The above example is a high-level real-world example of reinforcement learning. It constantly relies on feedback from the environment. The machine can be rewarded or punished based on the current state of the actions it performed, or based on how fast it’s able to reach the desired state from a current position. The longer the distance (be it a physical distance, a fraction of time or just an abstract distance), the reward can be discounted by a certain factor.
One of the recent, spectacular achievements related to RL was when OpenAI built a RL system in 2 weeks that beats world-class players in Dota 2. The system was not taught the rules of Dota, nor does it contain any hardcoded game-based rules. It started by randomly traversing a map or standing still and slowly improved itself, baby-stepping its way. In other words: it played more games than any human was ever capable of playing, and it learned this way.
Where else is Reinforcement Learning used?
There are many areas where Reinforcement Learning is applied. Just to name a few:
- In robotics – to efficiently find a combination of electrical signals to steer robotic arms (to perform an action) or legs (to walk)
- Logic games – apart from Go: Poker, Back-Gammon, Othello/Reversi, Checkers, Solitaire
- In manufacturing – robots for package transportation or for assembling specific parts of cars
- In military – among others for logistics and to provide automatic assistance for humans in analyzing the environment before actions
- In inventory management – to reduce transit time and space utilization, or to optimize dispatching rules
- Power systems – to predict and minimize transmission losses
- In the financial sector – for instance in the trading systems to generate alpha or to serve as an assistant to allow traders and analysts to save time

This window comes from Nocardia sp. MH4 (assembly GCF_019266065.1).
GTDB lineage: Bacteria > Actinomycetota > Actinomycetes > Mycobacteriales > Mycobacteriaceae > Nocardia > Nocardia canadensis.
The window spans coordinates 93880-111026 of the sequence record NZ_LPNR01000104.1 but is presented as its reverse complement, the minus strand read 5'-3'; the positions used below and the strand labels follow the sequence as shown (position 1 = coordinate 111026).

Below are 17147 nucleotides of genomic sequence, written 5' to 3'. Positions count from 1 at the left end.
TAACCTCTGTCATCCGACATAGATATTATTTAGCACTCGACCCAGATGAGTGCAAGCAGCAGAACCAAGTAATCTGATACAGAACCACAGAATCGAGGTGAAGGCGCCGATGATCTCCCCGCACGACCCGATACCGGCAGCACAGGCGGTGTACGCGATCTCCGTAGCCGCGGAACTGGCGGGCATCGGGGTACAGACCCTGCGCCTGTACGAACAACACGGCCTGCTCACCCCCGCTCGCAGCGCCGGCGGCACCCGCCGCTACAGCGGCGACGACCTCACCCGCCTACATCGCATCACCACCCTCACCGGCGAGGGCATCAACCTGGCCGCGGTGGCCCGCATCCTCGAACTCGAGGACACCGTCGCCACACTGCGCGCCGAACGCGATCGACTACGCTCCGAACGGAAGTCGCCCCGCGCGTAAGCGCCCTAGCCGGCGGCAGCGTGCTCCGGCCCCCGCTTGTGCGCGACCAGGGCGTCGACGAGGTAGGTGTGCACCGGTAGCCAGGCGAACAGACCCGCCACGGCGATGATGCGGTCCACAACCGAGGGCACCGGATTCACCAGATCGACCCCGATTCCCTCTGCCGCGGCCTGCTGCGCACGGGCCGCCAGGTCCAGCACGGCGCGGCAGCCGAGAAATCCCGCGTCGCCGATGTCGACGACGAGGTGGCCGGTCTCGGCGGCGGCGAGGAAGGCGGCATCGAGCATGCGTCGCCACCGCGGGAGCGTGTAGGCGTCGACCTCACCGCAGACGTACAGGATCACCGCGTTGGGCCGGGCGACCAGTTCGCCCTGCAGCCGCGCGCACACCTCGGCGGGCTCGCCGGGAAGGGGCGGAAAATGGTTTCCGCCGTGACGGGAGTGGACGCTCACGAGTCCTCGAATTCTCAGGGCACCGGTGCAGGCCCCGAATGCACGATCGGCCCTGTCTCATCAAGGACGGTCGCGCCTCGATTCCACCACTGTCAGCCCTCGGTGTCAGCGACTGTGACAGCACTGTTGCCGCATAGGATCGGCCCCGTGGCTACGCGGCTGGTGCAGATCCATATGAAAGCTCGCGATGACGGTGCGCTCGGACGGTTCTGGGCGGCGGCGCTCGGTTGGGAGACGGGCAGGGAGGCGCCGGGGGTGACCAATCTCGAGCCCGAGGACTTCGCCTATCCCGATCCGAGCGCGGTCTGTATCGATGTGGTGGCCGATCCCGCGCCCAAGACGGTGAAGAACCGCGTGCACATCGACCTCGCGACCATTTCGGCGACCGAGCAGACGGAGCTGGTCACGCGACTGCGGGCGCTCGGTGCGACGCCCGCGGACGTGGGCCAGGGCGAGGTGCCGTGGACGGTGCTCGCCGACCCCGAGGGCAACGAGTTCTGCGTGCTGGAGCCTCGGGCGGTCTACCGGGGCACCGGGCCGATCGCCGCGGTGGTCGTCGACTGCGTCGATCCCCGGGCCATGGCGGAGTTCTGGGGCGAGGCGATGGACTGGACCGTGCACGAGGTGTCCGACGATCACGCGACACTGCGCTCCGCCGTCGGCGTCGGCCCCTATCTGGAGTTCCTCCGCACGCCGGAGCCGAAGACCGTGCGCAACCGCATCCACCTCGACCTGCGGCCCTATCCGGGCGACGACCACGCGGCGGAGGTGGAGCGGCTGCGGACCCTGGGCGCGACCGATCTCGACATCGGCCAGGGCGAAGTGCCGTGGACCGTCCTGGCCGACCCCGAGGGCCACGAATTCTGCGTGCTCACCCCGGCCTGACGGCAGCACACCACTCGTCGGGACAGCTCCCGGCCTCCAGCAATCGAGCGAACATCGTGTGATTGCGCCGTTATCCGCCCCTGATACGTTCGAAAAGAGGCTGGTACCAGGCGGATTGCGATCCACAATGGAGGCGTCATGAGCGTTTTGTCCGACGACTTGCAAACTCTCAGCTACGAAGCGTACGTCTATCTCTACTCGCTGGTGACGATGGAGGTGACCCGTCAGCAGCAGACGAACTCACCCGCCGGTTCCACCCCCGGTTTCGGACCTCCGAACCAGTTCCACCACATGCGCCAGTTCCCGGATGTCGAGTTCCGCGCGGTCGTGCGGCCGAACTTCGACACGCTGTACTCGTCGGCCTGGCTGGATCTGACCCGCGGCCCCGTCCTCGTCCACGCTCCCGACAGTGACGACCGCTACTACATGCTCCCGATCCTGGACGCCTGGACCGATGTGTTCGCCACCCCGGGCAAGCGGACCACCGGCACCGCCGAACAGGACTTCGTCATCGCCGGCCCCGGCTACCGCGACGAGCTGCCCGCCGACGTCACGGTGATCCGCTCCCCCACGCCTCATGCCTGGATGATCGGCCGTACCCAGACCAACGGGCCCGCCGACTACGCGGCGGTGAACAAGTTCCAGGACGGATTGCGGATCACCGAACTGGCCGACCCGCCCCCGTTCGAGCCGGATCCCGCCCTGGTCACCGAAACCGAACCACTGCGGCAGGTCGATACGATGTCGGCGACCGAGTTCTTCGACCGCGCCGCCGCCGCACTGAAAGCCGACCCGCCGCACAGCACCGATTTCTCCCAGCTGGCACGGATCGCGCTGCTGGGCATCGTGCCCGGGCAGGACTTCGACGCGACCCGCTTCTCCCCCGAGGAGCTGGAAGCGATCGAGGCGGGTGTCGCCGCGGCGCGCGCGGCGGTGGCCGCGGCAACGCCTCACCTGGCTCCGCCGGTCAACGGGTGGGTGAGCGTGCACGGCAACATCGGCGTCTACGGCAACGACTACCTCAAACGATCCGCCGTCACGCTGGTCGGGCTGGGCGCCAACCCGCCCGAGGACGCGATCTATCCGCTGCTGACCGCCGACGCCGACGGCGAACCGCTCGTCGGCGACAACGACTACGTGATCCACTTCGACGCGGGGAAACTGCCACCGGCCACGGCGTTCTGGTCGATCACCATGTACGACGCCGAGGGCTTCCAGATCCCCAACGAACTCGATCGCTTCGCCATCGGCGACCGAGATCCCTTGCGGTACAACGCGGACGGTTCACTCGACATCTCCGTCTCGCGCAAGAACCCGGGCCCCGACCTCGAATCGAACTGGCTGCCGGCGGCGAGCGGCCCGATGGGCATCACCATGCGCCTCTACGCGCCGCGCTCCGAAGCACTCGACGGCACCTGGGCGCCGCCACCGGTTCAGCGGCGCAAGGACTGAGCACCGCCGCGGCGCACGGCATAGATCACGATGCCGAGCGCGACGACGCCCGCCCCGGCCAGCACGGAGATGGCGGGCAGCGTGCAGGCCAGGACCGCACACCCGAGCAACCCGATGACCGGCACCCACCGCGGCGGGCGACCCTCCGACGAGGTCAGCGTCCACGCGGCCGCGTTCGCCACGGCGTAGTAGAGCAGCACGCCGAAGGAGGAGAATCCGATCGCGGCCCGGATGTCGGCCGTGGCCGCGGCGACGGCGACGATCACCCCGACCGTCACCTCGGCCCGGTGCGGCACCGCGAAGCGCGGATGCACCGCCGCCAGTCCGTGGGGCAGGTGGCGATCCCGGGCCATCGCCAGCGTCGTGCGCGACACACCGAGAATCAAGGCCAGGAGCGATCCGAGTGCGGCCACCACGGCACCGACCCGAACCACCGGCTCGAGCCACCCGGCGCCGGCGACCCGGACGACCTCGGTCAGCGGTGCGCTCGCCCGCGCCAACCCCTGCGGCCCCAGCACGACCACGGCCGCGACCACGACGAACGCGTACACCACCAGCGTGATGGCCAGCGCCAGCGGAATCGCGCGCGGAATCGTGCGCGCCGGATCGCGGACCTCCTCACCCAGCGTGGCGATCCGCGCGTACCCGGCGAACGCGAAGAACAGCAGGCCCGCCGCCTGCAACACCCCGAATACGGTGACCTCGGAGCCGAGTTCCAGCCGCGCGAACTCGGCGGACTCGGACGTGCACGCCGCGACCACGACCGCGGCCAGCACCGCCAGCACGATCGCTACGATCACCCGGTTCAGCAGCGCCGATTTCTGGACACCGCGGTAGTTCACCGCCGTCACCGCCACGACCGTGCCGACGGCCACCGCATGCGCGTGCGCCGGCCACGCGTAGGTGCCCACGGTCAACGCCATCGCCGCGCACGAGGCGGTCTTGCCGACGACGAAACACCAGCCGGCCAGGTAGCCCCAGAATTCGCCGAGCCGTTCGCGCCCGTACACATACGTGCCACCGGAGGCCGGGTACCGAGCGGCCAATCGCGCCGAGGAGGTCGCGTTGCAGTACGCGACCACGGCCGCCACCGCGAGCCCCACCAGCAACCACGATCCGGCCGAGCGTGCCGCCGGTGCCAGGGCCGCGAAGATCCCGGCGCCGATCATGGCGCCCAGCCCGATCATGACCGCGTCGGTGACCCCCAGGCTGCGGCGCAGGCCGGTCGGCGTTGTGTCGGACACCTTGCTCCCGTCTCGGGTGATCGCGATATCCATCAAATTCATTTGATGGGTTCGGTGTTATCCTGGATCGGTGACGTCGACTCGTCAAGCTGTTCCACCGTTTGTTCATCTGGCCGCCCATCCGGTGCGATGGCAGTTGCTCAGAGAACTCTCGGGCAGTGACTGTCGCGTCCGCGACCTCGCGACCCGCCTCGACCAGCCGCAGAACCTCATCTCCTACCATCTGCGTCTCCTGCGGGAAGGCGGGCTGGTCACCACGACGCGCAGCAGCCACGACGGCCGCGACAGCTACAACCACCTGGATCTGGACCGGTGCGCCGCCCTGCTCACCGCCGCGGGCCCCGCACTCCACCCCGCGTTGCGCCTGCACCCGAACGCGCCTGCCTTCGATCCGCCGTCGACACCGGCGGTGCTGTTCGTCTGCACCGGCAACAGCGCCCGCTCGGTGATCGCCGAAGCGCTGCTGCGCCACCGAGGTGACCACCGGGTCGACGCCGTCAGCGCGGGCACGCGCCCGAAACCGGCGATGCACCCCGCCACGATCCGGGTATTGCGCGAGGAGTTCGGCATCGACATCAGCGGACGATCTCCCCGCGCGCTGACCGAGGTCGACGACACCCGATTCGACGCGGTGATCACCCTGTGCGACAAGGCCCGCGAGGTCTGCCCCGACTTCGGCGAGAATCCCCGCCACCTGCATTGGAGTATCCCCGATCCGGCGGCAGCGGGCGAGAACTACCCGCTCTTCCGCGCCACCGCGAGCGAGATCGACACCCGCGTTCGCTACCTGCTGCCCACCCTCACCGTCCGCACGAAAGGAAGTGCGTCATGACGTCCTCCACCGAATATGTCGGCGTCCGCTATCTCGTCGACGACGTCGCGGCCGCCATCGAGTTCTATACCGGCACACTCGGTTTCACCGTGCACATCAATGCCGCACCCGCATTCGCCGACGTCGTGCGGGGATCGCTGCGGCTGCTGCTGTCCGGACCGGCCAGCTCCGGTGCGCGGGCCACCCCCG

- Steering an autonomous helicopter
Reinforcement Learning has found multiple uses in business. Practical Machine Learning is another type of AI learning that has become useful in business. For more information, check out our article? Read our article!
- For complex simulations – e.g. robo soccer
- In marketing – for cross-channel campaign optimisation and to maximize long-term profit of a campaign
- AdTech – optimizing a strategy of pricing Ads in order to maximize returns within a given budget
- Energy management optimization – reducing data center energy cost by 40%!
- In healthcare – e.g. to stabilize the level of hemoglobin for patients undergoing Chronic Renal Failure
Finally – it was successfully used to play Atari games (e.g. PacMan, Tetris). It quickly gained the skills and outperformed human experts on three of the games described in the experiment.
What other materials can I read to learn the basis of Reinforcement Learning?
Assuming you are already familiar with Machine Learning and at least the basics of Deep Learning, we strongly recommend:
- Reinforcement Learning: An Introduction – a book by Richard S. Sutton and Andrew G. Barto
- Neuro-Dynamic Programming by Dimitri P. Bertsekas and John Tsitsiklis
What’s hot in Deep Learning right now? Beat the learning curve and read the 2017 Review of GAN Architectures.